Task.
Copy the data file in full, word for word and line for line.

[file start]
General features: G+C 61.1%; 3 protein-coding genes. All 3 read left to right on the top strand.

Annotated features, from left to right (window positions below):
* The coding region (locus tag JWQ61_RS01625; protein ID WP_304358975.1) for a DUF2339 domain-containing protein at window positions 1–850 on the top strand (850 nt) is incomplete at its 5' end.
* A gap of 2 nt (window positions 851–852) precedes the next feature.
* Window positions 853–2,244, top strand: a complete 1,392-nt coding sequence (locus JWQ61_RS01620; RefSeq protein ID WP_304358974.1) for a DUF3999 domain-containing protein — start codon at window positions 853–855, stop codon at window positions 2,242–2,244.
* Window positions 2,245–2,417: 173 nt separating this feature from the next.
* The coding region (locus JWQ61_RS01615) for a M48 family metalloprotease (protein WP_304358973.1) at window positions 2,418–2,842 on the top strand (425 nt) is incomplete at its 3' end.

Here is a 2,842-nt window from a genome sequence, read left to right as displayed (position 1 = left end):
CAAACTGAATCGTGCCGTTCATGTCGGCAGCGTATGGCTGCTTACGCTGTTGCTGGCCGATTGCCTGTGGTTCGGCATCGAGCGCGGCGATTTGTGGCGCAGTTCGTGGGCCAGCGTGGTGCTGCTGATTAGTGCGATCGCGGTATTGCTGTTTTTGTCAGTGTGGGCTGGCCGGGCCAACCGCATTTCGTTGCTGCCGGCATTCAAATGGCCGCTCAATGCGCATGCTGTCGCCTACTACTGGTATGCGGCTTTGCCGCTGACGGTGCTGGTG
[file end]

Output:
General features: G+C 61.1%; 3 protein-coding genes. All 3 read left to right on the top strand.

Annotated features, from left to right (window positions below):
* The coding region (locus tag JWQ61_RS01625; protein ID WP_304358975.1) for a DUF2339 domain-containing protein at window positions 1–850 on the top strand (850 nt) is incomplete at its 5' end.
* A gap of 2 nt (window positions 851–852) precedes the next feature.
* Window positions 853–2,244, top strand: a complete 1,392-nt coding sequence (locus JWQ61_RS01620; RefSeq protein ID WP_304358974.1) for a DUF3999 domain-containing protein — start codon at window positions 853–855, stop codon at window positions 2,242–2,244.
* Window positions 2,245–2,417: 173 nt separating this feature from the next.
* The coding region (locus JWQ61_RS01615) for a M48 family metalloprotease (protein WP_304358973.1) at window positions 2,418–2,842 on the top strand (425 nt) is incomplete at its 3' end.

Here is a 2,842-nt window from a genome sequence, read left to right as displayed (position 1 = left end):
CAAACTGAATCGTGCCGTTCATGTCGGCAGCGTATGGCTGCTTACGCTGTTGCTGGCCGATTGCCTGTGGTTCGGCATCGAGCGCGGCGATTTGTGGCGCAGTTCGTGGGCCAGCGTGGTGCTGCTGATTAGTGCGATCGCGGTATTGCTGTTTTTGTCAGTGTGGGCTGGCCGGGCCAACCGCATTTCGTTGCTGCCGGCATTCAAATGGCCGCTCAATGCGCATGCTGTCGCCTACTACTGGTATGCGGCTTTGCCGCTGACGGTGCTGGTG